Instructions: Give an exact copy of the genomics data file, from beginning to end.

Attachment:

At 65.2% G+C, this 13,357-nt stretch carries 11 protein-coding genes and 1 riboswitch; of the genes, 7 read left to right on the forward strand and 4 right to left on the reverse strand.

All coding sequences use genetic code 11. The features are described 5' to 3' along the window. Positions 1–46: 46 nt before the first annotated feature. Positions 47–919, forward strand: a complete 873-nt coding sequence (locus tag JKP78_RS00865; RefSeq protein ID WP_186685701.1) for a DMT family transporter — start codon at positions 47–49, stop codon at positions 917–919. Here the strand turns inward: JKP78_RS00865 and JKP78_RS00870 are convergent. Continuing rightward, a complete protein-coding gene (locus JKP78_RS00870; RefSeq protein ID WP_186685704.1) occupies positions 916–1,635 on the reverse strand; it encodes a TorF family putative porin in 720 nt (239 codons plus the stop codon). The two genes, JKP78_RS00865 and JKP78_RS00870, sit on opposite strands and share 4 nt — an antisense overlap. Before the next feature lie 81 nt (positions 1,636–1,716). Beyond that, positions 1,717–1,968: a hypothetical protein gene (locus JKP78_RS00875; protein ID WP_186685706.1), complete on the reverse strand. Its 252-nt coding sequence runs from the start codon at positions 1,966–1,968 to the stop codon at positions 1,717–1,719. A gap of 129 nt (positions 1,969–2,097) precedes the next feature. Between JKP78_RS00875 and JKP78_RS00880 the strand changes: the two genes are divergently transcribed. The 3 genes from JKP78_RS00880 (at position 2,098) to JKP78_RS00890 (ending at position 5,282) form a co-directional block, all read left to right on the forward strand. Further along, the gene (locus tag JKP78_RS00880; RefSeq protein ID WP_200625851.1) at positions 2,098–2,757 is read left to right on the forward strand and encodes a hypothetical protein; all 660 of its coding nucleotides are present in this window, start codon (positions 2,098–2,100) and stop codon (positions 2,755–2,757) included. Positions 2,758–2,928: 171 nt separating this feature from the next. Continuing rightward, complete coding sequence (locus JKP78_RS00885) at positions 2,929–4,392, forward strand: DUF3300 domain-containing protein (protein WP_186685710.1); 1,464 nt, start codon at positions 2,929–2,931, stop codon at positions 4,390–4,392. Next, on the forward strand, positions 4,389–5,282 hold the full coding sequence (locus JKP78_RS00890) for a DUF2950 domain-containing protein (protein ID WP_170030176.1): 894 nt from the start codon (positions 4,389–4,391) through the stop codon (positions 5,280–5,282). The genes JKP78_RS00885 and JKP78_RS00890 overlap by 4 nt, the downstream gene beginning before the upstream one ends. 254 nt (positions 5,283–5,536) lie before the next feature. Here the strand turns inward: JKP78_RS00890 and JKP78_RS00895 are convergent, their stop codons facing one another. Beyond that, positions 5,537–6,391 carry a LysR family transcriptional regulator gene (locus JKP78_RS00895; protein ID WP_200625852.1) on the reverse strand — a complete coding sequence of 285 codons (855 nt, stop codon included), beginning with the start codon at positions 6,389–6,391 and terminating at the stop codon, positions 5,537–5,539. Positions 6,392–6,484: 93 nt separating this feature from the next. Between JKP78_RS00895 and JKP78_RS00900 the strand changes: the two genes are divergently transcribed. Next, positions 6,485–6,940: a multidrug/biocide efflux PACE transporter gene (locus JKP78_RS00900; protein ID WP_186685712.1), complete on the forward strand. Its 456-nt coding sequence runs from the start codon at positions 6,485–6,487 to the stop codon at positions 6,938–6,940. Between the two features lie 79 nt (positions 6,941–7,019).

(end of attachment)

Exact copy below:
At 65.2% G+C, this 13,357-nt stretch carries 11 protein-coding genes and 1 riboswitch; of the genes, 7 read left to right on the forward strand and 4 right to left on the reverse strand.

All coding sequences use genetic code 11. The features are described 5' to 3' along the window. Positions 1–46: 46 nt before the first annotated feature. Positions 47–919, forward strand: a complete 873-nt coding sequence (locus tag JKP78_RS00865; RefSeq protein ID WP_186685701.1) for a DMT family transporter — start codon at positions 47–49, stop codon at positions 917–919. Here the strand turns inward: JKP78_RS00865 and JKP78_RS00870 are convergent. Continuing rightward, a complete protein-coding gene (locus JKP78_RS00870; RefSeq protein ID WP_186685704.1) occupies positions 916–1,635 on the reverse strand; it encodes a TorF family putative porin in 720 nt (239 codons plus the stop codon). The two genes, JKP78_RS00865 and JKP78_RS00870, sit on opposite strands and share 4 nt — an antisense overlap. Before the next feature lie 81 nt (positions 1,636–1,716). Beyond that, positions 1,717–1,968: a hypothetical protein gene (locus JKP78_RS00875; protein ID WP_186685706.1), complete on the reverse strand. Its 252-nt coding sequence runs from the start codon at positions 1,966–1,968 to the stop codon at positions 1,717–1,719. A gap of 129 nt (positions 1,969–2,097) precedes the next feature. Between JKP78_RS00875 and JKP78_RS00880 the strand changes: the two genes are divergently transcribed. The 3 genes from JKP78_RS00880 (at position 2,098) to JKP78_RS00890 (ending at position 5,282) form a co-directional block, all read left to right on the forward strand. Further along, the gene (locus tag JKP78_RS00880; RefSeq protein ID WP_200625851.1) at positions 2,098–2,757 is read left to right on the forward strand and encodes a hypothetical protein; all 660 of its coding nucleotides are present in this window, start codon (positions 2,098–2,100) and stop codon (positions 2,755–2,757) included. Positions 2,758–2,928: 171 nt separating this feature from the next. Continuing rightward, complete coding sequence (locus JKP78_RS00885) at positions 2,929–4,392, forward strand: DUF3300 domain-containing protein (protein WP_186685710.1); 1,464 nt, start codon at positions 2,929–2,931, stop codon at positions 4,390–4,392. Next, on the forward strand, positions 4,389–5,282 hold the full coding sequence (locus JKP78_RS00890) for a DUF2950 domain-containing protein (protein ID WP_170030176.1): 894 nt from the start codon (positions 4,389–4,391) through the stop codon (positions 5,280–5,282). The genes JKP78_RS00885 and JKP78_RS00890 overlap by 4 nt, the downstream gene beginning before the upstream one ends. 254 nt (positions 5,283–5,536) lie before the next feature. Here the strand turns inward: JKP78_RS00890 and JKP78_RS00895 are convergent, their stop codons facing one another. Beyond that, positions 5,537–6,391 carry a LysR family transcriptional regulator gene (locus JKP78_RS00895; protein ID WP_200625852.1) on the reverse strand — a complete coding sequence of 285 codons (855 nt, stop codon included), beginning with the start codon at positions 6,389–6,391 and terminating at the stop codon, positions 5,537–5,539. Positions 6,392–6,484: 93 nt separating this feature from the next. Between JKP78_RS00895 and JKP78_RS00900 the strand changes: the two genes are divergently transcribed. Next, positions 6,485–6,940: a multidrug/biocide efflux PACE transporter gene (locus JKP78_RS00900; protein ID WP_186685712.1), complete on the forward strand. Its 456-nt coding sequence runs from the start codon at positions 6,485–6,487 to the stop codon at positions 6,938–6,940. Between the two features lie 79 nt (positions 6,941–7,019).